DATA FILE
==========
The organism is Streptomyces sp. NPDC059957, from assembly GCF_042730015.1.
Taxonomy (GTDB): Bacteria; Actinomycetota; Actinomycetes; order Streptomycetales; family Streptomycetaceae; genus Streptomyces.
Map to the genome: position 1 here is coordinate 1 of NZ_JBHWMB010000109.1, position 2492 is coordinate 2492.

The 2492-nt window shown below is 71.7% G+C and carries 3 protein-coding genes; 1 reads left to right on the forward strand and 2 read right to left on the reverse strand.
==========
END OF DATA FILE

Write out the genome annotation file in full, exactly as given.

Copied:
The organism is Streptomyces sp. NPDC059957, from assembly GCF_042730015.1.
Taxonomy (GTDB): Bacteria; Actinomycetota; Actinomycetes; order Streptomycetales; family Streptomycetaceae; genus Streptomyces.
Map to the genome: position 1 here is coordinate 1 of NZ_JBHWMB010000109.1, position 2492 is coordinate 2492.

The 2492-nt window shown below is 71.7% G+C and carries 3 protein-coding genes; 1 reads left to right on the forward strand and 2 read right to left on the reverse strand.